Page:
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On Wednesday, October 3, 2001, at 04:36 PM, David Peterson wrote:

>     So, the idea is that some affix that ends in a vowel will come in
> contact
> with a word that begins with a vowel, and what we're interested in is the
> two
> vowels coming together.  So, here's a chart I've made as to what happens
> when
> each of the five vowels comes in contact with each of the other five:
>
[snip]
Neat.  :-)

> 4.) When [e], [o], [i] and [u] come after [e], the same glide insertaion
> rule
> applies, with the glide associated with [a] (that being the backwards [?]
> glottal stop symbol, often erroneously referred as a voiced, pharyngeal
> fricative).  [Note: [?/] is what I'm using for the backwards glottal stop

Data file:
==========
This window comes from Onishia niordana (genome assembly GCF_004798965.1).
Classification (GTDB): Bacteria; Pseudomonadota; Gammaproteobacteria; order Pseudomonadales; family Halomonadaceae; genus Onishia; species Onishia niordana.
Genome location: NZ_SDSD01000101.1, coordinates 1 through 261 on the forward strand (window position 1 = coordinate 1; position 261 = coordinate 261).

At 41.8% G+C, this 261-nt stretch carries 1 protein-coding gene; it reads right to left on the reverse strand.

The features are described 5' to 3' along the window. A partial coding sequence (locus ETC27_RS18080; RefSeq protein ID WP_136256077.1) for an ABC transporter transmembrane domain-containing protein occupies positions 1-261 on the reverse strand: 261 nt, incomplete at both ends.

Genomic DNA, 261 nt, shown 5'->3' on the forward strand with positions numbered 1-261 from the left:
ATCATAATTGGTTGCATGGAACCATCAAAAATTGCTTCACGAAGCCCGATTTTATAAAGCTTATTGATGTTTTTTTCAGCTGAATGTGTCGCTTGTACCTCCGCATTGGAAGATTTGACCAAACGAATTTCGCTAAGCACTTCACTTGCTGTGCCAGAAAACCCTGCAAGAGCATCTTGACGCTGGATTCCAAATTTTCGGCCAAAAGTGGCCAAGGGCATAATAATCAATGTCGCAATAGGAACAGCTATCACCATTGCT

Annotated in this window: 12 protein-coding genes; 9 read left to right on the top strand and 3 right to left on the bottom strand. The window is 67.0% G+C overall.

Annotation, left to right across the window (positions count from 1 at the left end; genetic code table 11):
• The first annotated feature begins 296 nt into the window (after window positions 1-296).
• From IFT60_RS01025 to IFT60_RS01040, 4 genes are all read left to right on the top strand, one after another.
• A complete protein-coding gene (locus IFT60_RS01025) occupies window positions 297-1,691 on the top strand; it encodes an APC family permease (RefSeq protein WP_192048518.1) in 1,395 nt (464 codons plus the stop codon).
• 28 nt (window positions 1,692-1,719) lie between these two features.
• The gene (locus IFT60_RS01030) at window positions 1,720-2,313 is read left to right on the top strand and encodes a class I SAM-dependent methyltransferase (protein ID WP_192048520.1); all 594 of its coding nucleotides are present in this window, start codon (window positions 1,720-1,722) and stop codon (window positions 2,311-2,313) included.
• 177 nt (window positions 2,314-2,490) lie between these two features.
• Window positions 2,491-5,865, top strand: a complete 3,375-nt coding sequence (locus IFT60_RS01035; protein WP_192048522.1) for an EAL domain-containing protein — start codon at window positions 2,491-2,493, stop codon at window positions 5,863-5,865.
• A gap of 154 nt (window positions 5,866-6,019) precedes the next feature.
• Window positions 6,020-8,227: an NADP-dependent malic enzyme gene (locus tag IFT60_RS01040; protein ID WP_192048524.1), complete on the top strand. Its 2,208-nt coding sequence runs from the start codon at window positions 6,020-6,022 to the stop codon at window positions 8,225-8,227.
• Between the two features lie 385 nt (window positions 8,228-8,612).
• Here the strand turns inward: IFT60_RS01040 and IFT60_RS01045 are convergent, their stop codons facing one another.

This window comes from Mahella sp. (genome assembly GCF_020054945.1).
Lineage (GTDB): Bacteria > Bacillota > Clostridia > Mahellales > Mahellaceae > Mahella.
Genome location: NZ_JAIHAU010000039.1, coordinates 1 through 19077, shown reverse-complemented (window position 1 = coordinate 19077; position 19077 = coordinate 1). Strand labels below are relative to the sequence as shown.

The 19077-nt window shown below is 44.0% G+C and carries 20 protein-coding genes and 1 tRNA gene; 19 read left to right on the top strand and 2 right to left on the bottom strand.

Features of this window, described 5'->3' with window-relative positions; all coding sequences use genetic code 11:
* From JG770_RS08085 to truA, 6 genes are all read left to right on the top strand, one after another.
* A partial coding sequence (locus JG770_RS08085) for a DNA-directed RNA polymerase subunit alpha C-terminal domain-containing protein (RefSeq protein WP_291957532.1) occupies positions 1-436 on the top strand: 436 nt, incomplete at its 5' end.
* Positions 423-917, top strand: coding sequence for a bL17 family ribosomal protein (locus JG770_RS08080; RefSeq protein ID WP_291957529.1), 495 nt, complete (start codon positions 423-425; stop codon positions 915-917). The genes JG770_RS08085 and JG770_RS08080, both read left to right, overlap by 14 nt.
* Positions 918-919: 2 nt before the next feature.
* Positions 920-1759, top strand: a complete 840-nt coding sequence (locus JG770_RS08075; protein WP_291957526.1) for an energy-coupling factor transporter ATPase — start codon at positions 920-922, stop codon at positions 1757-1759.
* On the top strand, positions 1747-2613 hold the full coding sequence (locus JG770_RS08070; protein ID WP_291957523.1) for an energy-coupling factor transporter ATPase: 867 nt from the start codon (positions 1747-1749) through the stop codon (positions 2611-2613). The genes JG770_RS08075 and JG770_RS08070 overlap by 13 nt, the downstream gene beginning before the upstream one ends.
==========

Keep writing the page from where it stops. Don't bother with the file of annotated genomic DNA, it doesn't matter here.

> symbol]  So, it renders [a?/e], [a?/o], [a?/i] and [a?/u].
>
<rueful look>  I am unfortunately not familiar with how [?/] sounds.  But
it seems logical enough.

>     Looking at those, they seem kind of difficult to make.  So I imagined
> to
> dialects in which one set of speakers insists on keeping the medial [?/],
> while others make them diphthongs, such that [a]+[e] or [i]=[aj], and [a]
> +[o]
> or [u]=[aw].  Similarly, they have [o]+[i] or [e] becomming [oj] (as in
> Latin), and high front+close mid vowels rendering long close mid, so
> [e]+[i]=[e:] and [o]+[u]=[o:].

I would be a member of the second dialect until I learned [?/].  :-)

You only cover the cases where some different vowel comes after [i], [u]
and [e].  If a different vowel comes after [o] or [a], are the vowels
articulated separately or do they diphthongize somehow or...?

YHL